Summary: 12-week and 16-week prenatal home visits, 2 urine test strips, one hemoglobin test kit, possible 4 hours of travel (midwife does only home visits, has no office), client declined prenatal screen (would've had to find a doctor to prescribe, not through midwife), client found ultrasound provider and scheduled ultrasound to confirm loss. If it's significant, midwife missed appointment during this time period, with no phone call, and was unreachable for about a week following.

Total fee $3000 includes approx. 12 prenatals, birth, approx. 5 post-partum. Contract is general, listing total fee and that a partial payment is expected at each visit, but no details.
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#42 of 51 Old 09-20-2010, 05:29 PM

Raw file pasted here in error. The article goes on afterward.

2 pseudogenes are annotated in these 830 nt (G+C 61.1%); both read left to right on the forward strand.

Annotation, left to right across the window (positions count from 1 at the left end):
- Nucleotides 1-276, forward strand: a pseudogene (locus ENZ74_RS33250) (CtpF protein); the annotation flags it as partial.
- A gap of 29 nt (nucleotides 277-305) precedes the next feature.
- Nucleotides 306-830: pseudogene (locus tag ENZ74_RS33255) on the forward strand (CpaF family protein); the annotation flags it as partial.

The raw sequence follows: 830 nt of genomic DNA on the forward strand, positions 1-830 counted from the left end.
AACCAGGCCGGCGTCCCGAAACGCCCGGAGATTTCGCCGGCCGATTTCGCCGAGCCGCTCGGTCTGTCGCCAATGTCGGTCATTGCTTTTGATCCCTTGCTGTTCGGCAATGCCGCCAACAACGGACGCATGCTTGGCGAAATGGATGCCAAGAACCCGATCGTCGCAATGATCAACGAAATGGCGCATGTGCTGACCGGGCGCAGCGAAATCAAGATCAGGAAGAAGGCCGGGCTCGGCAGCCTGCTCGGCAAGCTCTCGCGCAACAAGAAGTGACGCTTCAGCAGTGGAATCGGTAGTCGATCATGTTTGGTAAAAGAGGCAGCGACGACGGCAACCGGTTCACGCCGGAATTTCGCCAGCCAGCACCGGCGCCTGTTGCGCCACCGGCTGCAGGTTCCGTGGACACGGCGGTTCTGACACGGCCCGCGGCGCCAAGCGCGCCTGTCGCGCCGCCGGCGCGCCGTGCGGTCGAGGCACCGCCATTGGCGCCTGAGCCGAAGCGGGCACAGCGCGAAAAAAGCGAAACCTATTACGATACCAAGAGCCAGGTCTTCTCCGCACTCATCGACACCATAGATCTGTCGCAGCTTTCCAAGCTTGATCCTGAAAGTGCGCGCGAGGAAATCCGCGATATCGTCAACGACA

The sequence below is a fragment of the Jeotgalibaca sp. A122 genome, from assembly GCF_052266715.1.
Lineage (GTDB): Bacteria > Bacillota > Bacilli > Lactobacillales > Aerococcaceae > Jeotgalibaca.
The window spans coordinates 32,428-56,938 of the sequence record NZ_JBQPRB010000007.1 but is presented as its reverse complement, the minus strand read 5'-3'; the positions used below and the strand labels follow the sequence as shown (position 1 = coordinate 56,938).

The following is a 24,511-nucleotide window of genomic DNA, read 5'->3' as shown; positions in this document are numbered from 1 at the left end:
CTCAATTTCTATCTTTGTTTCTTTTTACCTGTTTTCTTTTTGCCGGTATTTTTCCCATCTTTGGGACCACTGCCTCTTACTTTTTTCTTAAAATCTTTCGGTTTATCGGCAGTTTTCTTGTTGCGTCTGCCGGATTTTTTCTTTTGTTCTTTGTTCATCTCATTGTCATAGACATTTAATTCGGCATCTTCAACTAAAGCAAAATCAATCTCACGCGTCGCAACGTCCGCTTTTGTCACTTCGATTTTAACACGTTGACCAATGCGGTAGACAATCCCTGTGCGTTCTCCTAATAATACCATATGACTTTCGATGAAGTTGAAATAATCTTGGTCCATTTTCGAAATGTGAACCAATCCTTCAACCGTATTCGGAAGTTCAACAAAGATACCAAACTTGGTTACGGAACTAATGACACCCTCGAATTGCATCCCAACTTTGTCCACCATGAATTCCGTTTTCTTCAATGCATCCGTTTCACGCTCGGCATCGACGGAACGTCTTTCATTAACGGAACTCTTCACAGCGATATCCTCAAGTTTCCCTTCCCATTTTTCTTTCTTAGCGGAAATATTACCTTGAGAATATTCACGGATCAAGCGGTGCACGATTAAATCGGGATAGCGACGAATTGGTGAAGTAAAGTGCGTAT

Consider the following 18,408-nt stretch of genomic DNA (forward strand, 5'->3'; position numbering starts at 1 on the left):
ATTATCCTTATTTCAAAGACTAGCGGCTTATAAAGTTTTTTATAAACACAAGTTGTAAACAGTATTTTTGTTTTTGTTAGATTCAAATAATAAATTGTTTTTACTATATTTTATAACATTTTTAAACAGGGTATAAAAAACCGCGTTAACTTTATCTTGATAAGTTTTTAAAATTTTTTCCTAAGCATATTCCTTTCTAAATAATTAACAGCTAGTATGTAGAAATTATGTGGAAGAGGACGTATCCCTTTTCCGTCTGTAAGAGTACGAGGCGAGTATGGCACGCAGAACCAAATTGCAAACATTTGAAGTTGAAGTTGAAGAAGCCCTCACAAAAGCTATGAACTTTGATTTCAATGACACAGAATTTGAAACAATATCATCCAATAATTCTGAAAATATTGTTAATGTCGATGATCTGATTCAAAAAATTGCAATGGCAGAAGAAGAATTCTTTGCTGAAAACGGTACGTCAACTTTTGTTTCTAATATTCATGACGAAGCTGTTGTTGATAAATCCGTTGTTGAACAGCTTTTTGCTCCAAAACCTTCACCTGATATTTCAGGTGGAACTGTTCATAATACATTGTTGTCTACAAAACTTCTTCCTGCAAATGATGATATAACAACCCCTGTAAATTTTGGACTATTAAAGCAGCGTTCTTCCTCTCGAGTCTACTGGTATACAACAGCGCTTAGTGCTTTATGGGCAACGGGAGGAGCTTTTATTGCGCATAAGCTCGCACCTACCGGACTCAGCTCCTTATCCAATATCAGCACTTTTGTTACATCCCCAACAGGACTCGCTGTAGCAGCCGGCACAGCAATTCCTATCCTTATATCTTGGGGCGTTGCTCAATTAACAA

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I'm trying to err on the side of benefitting the midwife.
That's definitely how I understood your post, MJ.

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#43 of 51 Old 09-24-2010, 10:02 AM - Thread Starter
 
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Thank you again to everyone who responded.

I heard back from the midwife today. She told me that while she stands by what she said before about her unstated policies (i.e. the undisclosed $300 non-refundable fee), she will refund the $200 I'm requesting (making the total $300 instead of the $500 we paid).

She also admitted that she does not have a policy for cases like mine and that she has no intention of creating one. I guess that's her choice...

Another thing she said confirmed what I mentioned here earlier. She told me that if we had paid $200 at the first appointment, she would've been fine with that as the total.